Ever wonder why pharmaceuticals are so expensive? In this video, we show how low elasticity of demand results in monopoly markups. This is especially the case with

Ever wonder why pharmaceuticals are so expensive? In this video, we show how low elasticity of demand results in monopoly markups. This is especially the case with goods that involve the “you can’t take it with you” effect (for example, people with serious medical conditions are relatively insensitive to the price of life-saving drugs) and the “other people’s money” effect (if third parties pay for the medicine, people are less sensitive to price).

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One could be political-legal which includes all regulations and licenses and restrictions applied to various stages in the production and distribution process. These regulations and restrictions may be motivated by safety reasons, by intentions to protect local industries or other special interest groups. Examples are tariffs, high initial capital requirements, patents.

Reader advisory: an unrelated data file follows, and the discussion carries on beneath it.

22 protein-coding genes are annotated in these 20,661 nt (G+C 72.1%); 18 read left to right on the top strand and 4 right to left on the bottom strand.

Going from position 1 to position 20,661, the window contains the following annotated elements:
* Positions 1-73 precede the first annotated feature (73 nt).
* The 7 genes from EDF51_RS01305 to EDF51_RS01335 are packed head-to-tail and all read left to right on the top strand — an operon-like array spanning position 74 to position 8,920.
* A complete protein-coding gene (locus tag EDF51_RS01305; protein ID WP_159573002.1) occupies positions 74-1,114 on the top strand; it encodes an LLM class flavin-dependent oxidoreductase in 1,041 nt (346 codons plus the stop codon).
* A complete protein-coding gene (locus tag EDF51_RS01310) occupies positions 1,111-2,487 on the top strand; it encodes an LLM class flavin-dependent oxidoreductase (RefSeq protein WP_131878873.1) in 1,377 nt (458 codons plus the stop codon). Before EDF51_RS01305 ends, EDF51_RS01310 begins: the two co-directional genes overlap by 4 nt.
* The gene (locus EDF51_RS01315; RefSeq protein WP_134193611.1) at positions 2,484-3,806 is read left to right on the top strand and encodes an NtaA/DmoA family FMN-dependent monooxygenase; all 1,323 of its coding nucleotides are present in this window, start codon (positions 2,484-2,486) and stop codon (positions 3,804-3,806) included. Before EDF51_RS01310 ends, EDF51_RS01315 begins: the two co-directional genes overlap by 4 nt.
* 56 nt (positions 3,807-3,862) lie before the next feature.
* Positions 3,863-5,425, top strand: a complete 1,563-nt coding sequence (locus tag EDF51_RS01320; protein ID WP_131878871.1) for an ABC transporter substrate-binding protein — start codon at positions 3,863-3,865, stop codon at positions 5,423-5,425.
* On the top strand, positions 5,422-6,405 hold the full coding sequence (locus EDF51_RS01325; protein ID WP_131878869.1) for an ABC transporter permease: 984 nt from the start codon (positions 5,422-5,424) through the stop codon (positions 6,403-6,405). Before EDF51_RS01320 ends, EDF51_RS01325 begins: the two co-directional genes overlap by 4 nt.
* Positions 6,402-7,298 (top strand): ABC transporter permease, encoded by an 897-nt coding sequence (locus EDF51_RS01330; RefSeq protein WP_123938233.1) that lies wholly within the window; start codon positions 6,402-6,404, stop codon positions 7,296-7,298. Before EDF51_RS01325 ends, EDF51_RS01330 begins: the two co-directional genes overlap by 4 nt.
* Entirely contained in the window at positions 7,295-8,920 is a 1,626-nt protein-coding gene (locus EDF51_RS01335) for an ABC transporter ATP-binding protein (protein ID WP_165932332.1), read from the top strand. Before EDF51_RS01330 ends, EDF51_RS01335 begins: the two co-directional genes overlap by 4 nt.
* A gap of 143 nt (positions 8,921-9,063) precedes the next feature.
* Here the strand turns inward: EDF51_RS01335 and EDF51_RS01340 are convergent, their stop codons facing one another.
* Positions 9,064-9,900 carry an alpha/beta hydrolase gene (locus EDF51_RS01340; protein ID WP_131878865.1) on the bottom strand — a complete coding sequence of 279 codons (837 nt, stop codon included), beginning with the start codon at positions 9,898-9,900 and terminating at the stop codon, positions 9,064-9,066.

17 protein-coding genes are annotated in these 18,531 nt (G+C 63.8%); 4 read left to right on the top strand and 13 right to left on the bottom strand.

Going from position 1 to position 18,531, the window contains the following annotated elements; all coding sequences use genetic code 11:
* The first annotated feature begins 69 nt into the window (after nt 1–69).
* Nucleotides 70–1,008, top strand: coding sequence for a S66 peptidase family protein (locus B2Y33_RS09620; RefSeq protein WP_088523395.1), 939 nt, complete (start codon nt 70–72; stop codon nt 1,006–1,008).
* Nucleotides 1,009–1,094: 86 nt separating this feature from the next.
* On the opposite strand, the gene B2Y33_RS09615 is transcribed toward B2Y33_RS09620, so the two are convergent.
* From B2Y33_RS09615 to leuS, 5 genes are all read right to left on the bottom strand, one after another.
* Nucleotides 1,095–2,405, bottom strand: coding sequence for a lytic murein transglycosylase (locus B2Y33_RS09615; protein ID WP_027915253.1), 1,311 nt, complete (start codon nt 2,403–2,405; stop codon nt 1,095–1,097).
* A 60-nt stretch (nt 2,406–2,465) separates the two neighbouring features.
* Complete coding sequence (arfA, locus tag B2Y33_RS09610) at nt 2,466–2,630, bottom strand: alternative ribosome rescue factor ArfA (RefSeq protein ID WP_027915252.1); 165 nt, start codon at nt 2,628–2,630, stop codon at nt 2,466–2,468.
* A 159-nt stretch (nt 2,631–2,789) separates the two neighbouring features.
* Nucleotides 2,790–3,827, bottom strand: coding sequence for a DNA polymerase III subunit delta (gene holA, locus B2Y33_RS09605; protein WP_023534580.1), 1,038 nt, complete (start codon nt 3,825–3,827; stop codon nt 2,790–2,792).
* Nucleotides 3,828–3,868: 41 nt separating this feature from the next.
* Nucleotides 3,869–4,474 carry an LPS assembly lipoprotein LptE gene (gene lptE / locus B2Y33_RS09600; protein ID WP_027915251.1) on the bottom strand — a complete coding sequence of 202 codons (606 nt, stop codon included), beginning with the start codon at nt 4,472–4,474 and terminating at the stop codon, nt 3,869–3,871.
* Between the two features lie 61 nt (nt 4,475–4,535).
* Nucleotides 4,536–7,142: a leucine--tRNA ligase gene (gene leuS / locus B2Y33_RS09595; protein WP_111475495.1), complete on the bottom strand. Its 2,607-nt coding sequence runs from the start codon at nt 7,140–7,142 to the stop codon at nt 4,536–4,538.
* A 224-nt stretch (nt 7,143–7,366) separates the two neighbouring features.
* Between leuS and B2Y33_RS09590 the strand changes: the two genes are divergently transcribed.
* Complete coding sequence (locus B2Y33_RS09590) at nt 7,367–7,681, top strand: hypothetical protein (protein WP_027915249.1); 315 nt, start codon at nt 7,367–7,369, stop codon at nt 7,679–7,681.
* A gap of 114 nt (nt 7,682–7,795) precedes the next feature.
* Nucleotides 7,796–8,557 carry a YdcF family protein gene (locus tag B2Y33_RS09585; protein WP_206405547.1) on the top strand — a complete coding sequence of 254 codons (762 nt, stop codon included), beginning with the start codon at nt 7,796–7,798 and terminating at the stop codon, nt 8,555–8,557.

A second type may have to do with the inevitably unique nature of the value which is being marketed. It is impossible to become a supplier of 19th century symbolist painting because you cannot go back in the 19th century to paint; or to become a producer of Bordeaux wine if the demand is for wine that actually comes from Bordeaux and there is only so much land around Bordeaux to grow grapes.
A third type has to do with the nature of the production process and distribution for a particular product. In the car manufacturing industry there are high startup costs. You need to pool a large amount of investments first. There may be economies of scale which means your business becomes profitable only after you become quite big. Or there may be network effects which favor existing suppliers. Traders go to ebay simply because is larger than a contester trying to establish a new trading place.

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